Controlling ice growth and the freezing of colloids

The freezing of concentrated colloidal suspensions is a complex physical process involving a large number of parameters. These parameters provide unique tools to manipulate the architecture of ice templated materials at multiple length scales in a single processing step. However, we are still far from developing predictive models to describe the growth of ice crystals in concentrated particle slurries. In order to exert reliable control over the microstructural formation of ice templated materials, it is necessary to reach a deeper understanding of the basic relationships between the experimental conditions and the microstructure of the growing solid. We explored the role of several processing variables (e.g., composition of the suspension, freezing rate, and patterning of the freezing surface) that could affect the formulation strategies for the architectural manipulation of ice templated materials.

Playing with macropores morphology by adjusting the composition of the suspension

One key objective of current investigations is therefore to gain a robust and predictive control of the porous structure, independently of nature and characteristics of the particles being used. The easiest way to achieve this is to control directly the morphology of the solvent crystals at the crystallographic level. Easier said than done, though! Additives can affect numerous parameters of the system, such as the viscosity, surface tension, pH, freezing temperature, interactions between the particles in suspension, and so forth, all of them having an influence over the crystal growth characteristics. Due to this complexity, the investigations related to the influence of additives have so far been exclusively empirical and the results unpredictable (see above).

Ice shaping compounds

We’ve been looking for additives that could modify the growth habit planes of the ice crystals at the molecular level. We reported the ice-shaping properties of one zirconium acetate (ZRA) complex, very similar to those of the so-called antifreeze proteins (AFPs). We discovered these properties by accident, while investigating the depletion-induced dispersive properties of ZRA in colloidal suspensions. ZRA is also able to alter the growth morphologies of ice crystals while maintaining their crystal structure. We use this effect to control the morphology of porous materials, an example of which is given below. The results are very robust, almost independent of the nature of the material being used.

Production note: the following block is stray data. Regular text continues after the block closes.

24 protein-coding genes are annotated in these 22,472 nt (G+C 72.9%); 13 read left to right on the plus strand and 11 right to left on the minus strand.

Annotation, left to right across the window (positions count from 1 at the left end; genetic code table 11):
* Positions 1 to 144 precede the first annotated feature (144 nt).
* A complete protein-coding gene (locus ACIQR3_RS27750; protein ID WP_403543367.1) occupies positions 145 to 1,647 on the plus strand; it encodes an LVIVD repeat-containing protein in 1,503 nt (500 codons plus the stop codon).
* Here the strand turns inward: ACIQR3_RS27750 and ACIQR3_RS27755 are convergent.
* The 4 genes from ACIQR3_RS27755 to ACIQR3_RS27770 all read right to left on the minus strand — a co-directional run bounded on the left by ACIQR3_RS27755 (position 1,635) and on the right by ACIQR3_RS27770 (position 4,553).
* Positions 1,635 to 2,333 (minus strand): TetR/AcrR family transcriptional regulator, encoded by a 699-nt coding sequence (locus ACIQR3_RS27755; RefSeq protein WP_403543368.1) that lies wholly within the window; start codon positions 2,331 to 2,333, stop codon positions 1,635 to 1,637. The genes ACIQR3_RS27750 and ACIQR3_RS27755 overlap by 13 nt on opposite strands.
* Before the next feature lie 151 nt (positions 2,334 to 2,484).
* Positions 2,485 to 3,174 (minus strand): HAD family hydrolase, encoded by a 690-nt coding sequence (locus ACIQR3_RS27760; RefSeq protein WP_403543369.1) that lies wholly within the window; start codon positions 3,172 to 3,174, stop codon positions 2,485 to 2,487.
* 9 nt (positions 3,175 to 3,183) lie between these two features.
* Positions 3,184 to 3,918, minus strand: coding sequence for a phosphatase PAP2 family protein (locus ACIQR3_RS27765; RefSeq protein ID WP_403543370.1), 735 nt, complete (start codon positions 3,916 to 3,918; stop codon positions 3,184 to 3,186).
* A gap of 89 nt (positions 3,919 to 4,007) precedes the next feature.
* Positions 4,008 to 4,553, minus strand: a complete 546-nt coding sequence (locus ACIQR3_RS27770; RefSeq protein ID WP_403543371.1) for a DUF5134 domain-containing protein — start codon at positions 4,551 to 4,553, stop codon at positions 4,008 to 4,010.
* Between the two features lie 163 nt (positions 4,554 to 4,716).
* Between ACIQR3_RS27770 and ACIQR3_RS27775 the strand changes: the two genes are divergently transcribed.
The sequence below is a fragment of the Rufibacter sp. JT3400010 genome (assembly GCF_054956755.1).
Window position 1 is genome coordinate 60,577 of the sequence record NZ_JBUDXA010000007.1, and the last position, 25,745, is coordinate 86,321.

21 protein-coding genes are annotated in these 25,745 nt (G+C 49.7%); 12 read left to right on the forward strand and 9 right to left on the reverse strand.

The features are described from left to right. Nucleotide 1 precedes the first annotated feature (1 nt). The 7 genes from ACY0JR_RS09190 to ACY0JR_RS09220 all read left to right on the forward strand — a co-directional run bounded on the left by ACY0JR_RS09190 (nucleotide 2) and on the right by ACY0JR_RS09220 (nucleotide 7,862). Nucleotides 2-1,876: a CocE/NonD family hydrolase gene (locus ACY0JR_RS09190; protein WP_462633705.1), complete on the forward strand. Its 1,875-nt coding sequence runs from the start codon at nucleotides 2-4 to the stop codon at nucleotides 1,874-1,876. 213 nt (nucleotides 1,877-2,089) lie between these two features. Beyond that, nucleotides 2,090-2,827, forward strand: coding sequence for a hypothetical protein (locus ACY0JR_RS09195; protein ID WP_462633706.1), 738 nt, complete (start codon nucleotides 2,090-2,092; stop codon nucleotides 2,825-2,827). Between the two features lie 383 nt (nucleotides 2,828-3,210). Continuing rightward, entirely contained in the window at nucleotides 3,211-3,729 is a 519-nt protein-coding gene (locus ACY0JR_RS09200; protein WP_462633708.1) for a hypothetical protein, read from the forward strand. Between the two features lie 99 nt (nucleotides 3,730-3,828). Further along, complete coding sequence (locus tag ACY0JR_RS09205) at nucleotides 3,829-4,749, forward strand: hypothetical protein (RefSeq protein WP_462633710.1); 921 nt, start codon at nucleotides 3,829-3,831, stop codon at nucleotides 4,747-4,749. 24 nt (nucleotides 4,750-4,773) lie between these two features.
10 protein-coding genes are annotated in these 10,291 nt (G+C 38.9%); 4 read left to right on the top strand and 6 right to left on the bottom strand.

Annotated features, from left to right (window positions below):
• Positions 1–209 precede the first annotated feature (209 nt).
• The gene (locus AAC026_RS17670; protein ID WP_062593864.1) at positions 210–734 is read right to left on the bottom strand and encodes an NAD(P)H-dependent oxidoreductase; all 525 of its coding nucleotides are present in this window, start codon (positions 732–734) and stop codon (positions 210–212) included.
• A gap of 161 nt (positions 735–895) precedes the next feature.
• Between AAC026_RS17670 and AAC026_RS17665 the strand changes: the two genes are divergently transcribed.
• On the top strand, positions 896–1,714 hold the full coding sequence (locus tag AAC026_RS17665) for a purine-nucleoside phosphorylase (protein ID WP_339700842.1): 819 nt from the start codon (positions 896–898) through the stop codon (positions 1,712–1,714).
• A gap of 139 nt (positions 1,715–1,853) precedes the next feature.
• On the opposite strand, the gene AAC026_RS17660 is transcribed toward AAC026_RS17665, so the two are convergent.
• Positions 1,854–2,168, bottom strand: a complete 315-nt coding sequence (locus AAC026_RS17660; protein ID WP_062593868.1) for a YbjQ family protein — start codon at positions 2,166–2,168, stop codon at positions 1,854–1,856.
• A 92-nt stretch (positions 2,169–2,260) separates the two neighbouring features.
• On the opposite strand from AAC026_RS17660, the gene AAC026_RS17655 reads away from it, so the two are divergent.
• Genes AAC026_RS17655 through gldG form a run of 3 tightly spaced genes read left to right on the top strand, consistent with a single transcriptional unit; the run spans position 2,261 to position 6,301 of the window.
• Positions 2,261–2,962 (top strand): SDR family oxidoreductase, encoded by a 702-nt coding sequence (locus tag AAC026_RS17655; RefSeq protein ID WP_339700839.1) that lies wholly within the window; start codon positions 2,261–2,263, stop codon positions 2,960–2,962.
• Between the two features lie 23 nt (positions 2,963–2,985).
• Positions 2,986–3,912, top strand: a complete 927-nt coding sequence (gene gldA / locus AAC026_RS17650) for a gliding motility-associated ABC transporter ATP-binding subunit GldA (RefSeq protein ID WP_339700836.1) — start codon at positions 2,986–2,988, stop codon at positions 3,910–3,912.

The ice-shaping mechanism is very similar to that of the usual ice shaping proteins and substitutes known to date. Compounds that can bind and shape ice in biological systems have up to now all been macromolecules – proteins, glycoproteins or polysaccharides. Salts, including acetates, have been reported to enhance the effects of these macromolecules in binding to ice, but have not been reported, so far, to have an ice shaping activity on their own. We are still investigating the underlying mechanism. Any suggestions are welcome !

This work was featured on a few science website, such as ScienceDaily, PhysOrg, ZeitNews and Robaid., and featured in a press release of the CNRS.

More recently, we’ve also started to collaborate with the group of Matt Gibson at Warwick University, who develops synthetic antifreeze compounds. We contributed to the characterization of the antifreeze properties of polyproline, using our cryoconfocal microscopy tools.

Mendeley DesktopScreen Shot 26 oct. 2017 à 10.19.35

Hydrophobic surface mapping of A) Recombinant Type I Sculpin AFP; B) PPro10 ; C) PGlu10 showing charged hydrophilic surface


  1. Deville, S. et al. Ice shaping properties, similar to that of antifreeze proteins, of a zirconium acetate complex. PLOS One. 6, e26474 (2011).
  2. Deville, S., Viazzi, C. & Guizard, C. Ice-structuring mechanism for zirconium acetate. Langmuir 28, 14892–8 (2012).
  3. Munch, E., Saiz, E., Tomsia, A. P., Deville, S. & Münch, E. Architectural Control of Freeze-Cast Ceramics Through Additives and Templating. J. Am. Ceram. Soc. 92, 1534–1539 (2009).
  4. Münch, E. et al. Porous ceramic scaffolds with complex architectures. JOM. 60, 54–58 (2008).
  5. Marcellini, M., Fernandes, F. M., Dedovets, D. & Deville, S. Water/ice phase transition: The role of zirconium acetate, a compound with ice-shaping properties. J. Chem. Phys. 146, 1–5 (2017).
  6. Marcellini, M., Noirjean, C., Dedovets, D., Maria, J. & Deville, S. Time-Lapse, in Situ Imaging of Ice Crystal Growth Using Confocal Microscopy. ACS Omega 1, 1019–1026 (2016).
  7. Graham, B. et al. Polyproline is a minimal antifreeze protein mimetic and enhances the cryopreservation of cell monolayers. Angew. Chemie Int. Ed. (2017). doi:10.1002/anie.201706703

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